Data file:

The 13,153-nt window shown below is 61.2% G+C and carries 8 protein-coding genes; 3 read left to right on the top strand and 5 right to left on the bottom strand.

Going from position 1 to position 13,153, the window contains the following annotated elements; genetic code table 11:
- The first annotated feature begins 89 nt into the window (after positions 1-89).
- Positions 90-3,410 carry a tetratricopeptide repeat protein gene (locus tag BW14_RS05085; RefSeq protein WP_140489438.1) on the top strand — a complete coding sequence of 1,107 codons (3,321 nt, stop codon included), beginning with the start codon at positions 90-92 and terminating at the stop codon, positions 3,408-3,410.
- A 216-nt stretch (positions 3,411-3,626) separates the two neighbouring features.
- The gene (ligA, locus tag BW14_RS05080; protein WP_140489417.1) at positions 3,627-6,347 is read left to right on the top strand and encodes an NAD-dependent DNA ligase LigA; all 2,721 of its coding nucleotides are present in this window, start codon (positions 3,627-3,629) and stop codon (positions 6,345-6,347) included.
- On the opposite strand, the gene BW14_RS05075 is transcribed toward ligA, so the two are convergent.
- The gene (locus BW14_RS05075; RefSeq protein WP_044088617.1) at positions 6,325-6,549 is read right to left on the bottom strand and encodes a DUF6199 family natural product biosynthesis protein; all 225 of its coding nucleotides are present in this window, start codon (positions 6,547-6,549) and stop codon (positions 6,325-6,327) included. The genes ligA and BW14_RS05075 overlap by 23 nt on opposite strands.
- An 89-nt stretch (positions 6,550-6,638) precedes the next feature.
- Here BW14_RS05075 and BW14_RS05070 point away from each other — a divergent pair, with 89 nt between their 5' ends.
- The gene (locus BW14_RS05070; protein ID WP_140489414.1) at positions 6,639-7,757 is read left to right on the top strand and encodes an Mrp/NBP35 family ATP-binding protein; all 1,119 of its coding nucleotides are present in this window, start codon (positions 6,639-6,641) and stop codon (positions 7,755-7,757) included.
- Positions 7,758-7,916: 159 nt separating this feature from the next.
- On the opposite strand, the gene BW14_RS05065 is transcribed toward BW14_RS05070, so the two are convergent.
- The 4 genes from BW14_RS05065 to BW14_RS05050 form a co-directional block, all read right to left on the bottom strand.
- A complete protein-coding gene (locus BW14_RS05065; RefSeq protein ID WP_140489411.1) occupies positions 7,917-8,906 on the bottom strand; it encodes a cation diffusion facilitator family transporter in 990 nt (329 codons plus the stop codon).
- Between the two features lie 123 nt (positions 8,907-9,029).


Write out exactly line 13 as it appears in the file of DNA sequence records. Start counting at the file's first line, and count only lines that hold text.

- On the opposite strand, the gene BW14_RS05065 is transcribed toward BW14_RS05070, so the two are convergent.